To get to the cosmic vastness of The Sirens of Titans, one must start with Kurt Vonnegut, Jr., the much-loved writer of such quirky novels as Cat’s Cradle and God Bless, You Mr. Rosewater, as well as the devastating, satirical anti-war novel, Slaughterhouse-Five, and many others. Mr. Vonnegut was a product of his times, the Great Depression, World War II, the Eisenhower Fifties and the psychedelic Sixties. He was an atheist and a humanist who had love in his heart for people, those who suffer and struggle against the often random, confounding situations of life.
In The Sirens of Titans, a singular individual, the richest man in a future America, gets embroiled in the chronosphere of the time-space continuum that is uncontrollable as it buffets him around the solar system. There are clear influences at play here, most notably the Odyssey of Homer, as might be deduced from the title. In the stage adaptation by Stuart Gordon of Re-Animator fame, there are theatrical influences as well. The play is Brechtian in it presentational style with direct didactic speeches to the audience reinforced by words on signs and projections. One can also see whiffs of Samuel Beckett, with characters trapped in their circumstances like the woman in Happy Days who lives in a hillock with only her torso to be seen, or the old people in Endgame who live in dustbins.
Even if I wanted to fully recount the twisting plot of The Sirens of Titans, it is too detailed and convoluted to do so in what I intend to be a relatively short commentary. In brief then, a wealthy, effete New Englander, Winston Niles Rumfoord (Eric Curtis Johnson) rockets into outer space accompanied by his dog, Kazak (delightfully portrayed by Tim Kopacz in a terrific dog suit), only to be sucked into a “chrono-synclastic infundibulum,” which the novel defines as “those places…where all the different kinds of truths fit together.” Rumfoord’s circumstances only allow him to return to Earth for a limited time and only at certain intervals. His situation permits him to see all of the future as well as the past. He is a manipulative son of a bitch who reveals to the multi-billionaire mentioned above, Malachi Constant (Pete Caslavka), and to his bitter self-absorbed wife, Beatrice (Jaime Andrews), that he knows their fate, which is that they will travel to Mars where Beatrice will become pregnant by Malachi in a union that will produce a son named Chrono (Jax Ball).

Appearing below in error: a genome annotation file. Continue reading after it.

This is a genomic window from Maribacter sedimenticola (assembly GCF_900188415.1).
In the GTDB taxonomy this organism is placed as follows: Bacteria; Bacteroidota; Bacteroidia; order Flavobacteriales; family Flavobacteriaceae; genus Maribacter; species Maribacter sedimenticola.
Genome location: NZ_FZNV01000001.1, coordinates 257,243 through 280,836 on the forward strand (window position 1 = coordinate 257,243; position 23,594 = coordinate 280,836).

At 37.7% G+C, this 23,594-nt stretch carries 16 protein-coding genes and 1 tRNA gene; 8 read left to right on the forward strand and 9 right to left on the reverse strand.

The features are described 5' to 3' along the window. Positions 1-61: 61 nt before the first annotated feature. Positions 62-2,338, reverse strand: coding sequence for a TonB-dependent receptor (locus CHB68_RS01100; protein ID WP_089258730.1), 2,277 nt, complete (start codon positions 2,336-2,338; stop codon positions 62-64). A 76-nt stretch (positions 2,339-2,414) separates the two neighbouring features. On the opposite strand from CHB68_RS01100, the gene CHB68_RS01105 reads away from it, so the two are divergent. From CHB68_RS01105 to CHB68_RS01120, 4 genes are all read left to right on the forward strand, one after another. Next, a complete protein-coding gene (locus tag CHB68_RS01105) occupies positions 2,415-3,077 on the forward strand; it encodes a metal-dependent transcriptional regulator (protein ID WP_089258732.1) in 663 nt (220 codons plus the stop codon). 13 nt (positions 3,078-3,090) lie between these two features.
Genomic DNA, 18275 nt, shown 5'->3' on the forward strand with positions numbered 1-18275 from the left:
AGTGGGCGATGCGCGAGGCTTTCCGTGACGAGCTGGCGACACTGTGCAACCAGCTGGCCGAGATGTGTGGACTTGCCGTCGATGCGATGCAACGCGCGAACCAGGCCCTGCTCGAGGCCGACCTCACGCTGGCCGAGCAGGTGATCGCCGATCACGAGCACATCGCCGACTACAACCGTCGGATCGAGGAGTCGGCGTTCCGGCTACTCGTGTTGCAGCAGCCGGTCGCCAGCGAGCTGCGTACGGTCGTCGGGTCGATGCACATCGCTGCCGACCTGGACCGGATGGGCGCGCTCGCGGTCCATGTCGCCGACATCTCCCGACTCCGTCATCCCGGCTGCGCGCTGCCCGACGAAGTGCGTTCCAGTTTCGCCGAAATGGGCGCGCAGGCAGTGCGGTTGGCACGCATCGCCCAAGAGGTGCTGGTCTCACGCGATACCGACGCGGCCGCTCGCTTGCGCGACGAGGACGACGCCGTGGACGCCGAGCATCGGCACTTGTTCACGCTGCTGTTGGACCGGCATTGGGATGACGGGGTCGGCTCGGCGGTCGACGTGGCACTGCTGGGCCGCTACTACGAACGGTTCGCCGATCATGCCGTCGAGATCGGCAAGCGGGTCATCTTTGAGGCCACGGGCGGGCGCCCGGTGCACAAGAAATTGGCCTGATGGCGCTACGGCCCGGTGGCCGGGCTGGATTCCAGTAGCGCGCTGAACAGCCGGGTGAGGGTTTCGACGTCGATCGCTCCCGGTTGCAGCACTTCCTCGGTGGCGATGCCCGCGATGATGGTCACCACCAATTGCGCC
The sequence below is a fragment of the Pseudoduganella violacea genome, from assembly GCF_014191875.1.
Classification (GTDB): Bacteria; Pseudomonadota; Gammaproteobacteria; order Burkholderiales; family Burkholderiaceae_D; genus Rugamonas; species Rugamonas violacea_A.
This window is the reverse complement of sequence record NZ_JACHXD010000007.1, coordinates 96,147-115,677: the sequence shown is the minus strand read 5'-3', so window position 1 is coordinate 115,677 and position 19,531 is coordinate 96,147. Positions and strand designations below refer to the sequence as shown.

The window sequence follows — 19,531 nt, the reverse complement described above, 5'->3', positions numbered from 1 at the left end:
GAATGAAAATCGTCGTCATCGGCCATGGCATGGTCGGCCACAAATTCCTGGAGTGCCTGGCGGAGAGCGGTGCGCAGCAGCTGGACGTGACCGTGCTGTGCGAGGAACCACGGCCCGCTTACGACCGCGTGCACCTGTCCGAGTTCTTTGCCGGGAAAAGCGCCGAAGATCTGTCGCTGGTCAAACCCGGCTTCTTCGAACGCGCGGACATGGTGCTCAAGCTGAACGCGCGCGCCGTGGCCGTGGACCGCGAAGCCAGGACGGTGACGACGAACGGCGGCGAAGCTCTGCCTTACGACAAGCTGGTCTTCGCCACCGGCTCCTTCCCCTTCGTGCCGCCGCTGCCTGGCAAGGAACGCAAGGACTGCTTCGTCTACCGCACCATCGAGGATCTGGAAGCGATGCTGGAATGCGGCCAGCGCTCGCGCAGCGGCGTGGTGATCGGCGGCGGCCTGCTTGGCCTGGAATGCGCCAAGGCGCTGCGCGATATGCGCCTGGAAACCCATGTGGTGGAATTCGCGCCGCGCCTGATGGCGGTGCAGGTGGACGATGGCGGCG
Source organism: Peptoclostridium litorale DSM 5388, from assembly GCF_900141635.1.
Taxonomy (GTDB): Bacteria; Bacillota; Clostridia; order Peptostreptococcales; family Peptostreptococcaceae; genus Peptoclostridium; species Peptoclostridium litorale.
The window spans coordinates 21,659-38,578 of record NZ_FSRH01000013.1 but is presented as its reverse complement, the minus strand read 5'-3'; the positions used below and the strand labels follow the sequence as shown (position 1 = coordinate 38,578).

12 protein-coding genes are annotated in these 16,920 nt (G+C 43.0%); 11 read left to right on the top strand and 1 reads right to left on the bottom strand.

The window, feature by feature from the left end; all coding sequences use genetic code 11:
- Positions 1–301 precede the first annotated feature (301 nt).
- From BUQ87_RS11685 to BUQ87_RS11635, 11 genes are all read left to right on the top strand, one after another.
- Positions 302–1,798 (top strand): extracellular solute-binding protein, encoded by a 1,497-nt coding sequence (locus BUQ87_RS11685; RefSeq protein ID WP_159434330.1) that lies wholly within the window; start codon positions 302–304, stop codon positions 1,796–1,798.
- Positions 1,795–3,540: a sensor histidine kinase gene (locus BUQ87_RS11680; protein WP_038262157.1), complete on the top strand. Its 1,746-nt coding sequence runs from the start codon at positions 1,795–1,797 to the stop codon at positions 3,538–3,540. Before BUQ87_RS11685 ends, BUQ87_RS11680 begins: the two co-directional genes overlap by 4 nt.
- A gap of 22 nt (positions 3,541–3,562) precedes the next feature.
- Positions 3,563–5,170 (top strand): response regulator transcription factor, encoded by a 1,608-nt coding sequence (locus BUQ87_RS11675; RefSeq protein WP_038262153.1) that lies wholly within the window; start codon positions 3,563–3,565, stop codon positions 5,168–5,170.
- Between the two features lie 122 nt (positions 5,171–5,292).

As the plot surges on, our dubious hero, Malachi, gets pressed into the Martian Army, loses his memory, is re-named Unc, and becomes a survivor of a war between Earth and Mars. Along with another survivor of that war, Boaz (K.J. Middlebrooks), Unc, through the unaccountable vagueries of time/space, becomes a castaway on Mercury, and eventually winds up on Saturn’s moon, Titan, where he reunites with Beatrice and Chrono. There he encounters Salo (the amazing, protean actor Jesse Merlin), a pumpkin shaped robot with three arms from the planet, Tralfamadore. Understand that there is much, much more that is left for an audience to discover. So, what about the Sirens? See the play.
The Sirens of Titans is a big production, a satire that spoofs religion, social interaction, evil power structures, the insanity of war and more. Director Ben Rock, with some notable exceptions, moves the action along crisply, well aided by a flexible, tongue-in-cheek scenic design by Krystyna Łoboda, with excellent lighting by Matt Richter and Adam Earle. Costuming by Jennifer Christina DeRosa is clever and colorful. Projections by Hat & Suitcase are terrific, as is the sound design by Jaime Robledo.
The Sirens of Titans is a feast for the eyes and the intellect, with an excellent cast that goes for broke with heartfelt emotion and a total commitment to the style of the show. This script was last produced in Chicago forty years ago and who knows if or when it will ever be produced again. If you want to see and experience something totally unique, get on down to Sacred Fools where The Sirens of Titans has been extended through May 13. That’s Sacred Fools, 1076 Lillian Way in Los Angeles.